Ranging from high drama to low farce (which is very, very funny indeed – with echoes of the Keystone Cops and Harold Lloyd (sans specs)), Love’s Labour’s Won – really Much Ado About Nothing – follows on beautifully (and remarkably well) from its companion Love’s Labour’s Lost – using a slightly shuffled cast (from the same company of players) to complement it; as well as sharing a setting, in my cherished Charlecote Park.
Keeping Edward Bennett (Berowne/Benedick) and Michelle Terry (Rosaline/Beatrice) as the central pair also helps link the two plays – a pair of sparkling actors, in “a pair of sparkling comedies [that] belong together”, as Greg Doran states in the programme – although this one has a much more optimistic (and complete) ending: which, carrying on after the first ‘curtain call’, just keeps coming back for more song and dance! (Extra time, perhaps…?)
This play wins on momentum, perhaps – it “hath indeed better bett’red expectation than you must expect of me to tell you how…” – but takes joint honours in the early-twentieth-century period “excellent music” (by Nigel Hess; directed by John Woolf – including a very moving post-interval company rendition of Holst’s setting of Christina Rossetti’s In the bleak mid-winter…) – and costume (supervised by Samantha Pickering). It also features a dancing star of a Christmas tree topper that I hope the RSC will be selling in their shop as a seasonal, Shakespearean ornament available to all…!
The revelation of the (preview) night, for me, was the multi-talented Harry Waller’s self-deprecating “ill singer” Balthasar, accompanying himself on the piano for a wonderful rendition of Sigh no more, ladies. Only a footman in Love’s Labour’s Lost, his warm voice perfectly fits the post-Edwardian era timbre of the play: making him more of a central figure than the text would perhaps suggest (only 33 lines – of which 23 are lyrics…) – “faith, thou sing’st well enough for a shift”.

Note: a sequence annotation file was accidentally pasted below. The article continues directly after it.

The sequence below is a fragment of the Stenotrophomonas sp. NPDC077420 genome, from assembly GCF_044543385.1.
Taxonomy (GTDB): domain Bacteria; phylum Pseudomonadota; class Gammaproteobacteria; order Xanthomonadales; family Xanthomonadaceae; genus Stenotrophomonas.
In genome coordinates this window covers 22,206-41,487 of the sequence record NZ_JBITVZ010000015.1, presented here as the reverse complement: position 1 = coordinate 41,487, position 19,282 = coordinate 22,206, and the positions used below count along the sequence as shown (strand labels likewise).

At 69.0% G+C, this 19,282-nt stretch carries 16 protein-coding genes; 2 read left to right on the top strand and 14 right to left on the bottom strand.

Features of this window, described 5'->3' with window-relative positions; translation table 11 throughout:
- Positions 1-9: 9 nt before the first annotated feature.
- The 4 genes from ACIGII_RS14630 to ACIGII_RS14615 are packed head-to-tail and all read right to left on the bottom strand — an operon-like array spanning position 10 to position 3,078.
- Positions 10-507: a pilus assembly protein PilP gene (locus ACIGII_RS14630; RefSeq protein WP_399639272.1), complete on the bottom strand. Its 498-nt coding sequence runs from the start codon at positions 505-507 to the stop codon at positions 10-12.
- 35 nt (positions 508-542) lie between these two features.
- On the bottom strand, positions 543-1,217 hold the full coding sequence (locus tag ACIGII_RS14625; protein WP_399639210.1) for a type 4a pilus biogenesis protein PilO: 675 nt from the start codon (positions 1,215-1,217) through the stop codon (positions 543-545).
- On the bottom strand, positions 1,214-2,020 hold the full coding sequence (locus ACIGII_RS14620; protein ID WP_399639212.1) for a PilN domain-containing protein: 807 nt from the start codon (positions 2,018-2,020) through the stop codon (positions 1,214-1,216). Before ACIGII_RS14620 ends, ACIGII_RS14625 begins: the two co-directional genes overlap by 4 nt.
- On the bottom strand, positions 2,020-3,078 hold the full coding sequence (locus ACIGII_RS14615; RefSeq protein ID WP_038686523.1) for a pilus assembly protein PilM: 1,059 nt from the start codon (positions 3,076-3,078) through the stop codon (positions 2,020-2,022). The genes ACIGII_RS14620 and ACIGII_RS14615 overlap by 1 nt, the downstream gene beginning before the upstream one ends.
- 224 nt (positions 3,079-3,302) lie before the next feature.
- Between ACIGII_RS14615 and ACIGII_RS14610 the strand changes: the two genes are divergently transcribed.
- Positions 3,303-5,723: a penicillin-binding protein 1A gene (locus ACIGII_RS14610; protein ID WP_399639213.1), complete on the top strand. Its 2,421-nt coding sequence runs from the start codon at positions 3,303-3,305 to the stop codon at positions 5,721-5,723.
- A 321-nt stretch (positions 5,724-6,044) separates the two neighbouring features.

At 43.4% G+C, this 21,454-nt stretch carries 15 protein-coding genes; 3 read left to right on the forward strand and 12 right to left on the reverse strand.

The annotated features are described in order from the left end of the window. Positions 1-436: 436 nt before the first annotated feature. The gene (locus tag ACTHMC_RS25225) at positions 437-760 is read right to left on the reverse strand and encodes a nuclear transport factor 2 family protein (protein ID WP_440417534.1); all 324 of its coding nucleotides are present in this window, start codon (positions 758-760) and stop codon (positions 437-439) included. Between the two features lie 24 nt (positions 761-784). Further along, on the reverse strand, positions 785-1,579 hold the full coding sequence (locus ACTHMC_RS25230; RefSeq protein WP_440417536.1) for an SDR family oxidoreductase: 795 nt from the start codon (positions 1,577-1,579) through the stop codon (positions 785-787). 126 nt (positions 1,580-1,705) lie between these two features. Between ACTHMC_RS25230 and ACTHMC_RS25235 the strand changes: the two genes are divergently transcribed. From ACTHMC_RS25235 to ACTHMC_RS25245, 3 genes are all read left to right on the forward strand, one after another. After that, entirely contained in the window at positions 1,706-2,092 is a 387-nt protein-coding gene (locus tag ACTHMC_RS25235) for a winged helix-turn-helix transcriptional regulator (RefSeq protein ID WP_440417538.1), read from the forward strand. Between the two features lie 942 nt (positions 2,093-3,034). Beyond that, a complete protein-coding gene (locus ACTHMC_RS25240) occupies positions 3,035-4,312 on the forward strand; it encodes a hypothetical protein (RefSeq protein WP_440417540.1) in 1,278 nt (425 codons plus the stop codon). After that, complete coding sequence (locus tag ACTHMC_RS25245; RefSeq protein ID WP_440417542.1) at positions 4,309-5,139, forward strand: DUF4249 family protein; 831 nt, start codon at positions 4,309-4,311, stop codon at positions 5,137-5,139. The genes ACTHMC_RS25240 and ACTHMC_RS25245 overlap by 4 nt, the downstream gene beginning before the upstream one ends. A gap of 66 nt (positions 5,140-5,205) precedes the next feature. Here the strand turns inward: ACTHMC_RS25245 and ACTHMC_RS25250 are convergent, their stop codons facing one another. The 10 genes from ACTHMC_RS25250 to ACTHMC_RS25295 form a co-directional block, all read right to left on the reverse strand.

If I had one criticism, it would be the casting of Sam Alexander (as the (legal and ethical) bastard, and personification of evil, Don John) and John Hodgkinson (as Prince Don Pedro) as half-brothers – when there is an age difference, in real life, of around twenty years. Although they both inhabit their rôles consummately, with depth and meaning, their somewhat lighter parts in Love’s Labour’s Lost – as the most conscientious monarch, and the affected Spanish braggart (and wonderfully cod-accented) Don Armado, respectively – mean that, initially, it can also be difficult to accept the serious nature of their ‘new’ characters: nonetheless, this does give both of them the vantage of demonstrating their great range.
As with the first, I shall be back to see this second play in a month or so (once more, with captions) – but tickets (I am told) are starting to get hard to come by: so if you want to join in the revelry – and this production of Much Ado would make a perfect pantomime-substitute – book now!
By the way – as a walking stick user, with a mum who uses a crutch – I think I need to start a campaign to teach actors that supports always go on the good side – not next to your gammy leg. Don John may have limped consistently and convincingly, throughout: but he has obviously been watching too much House…!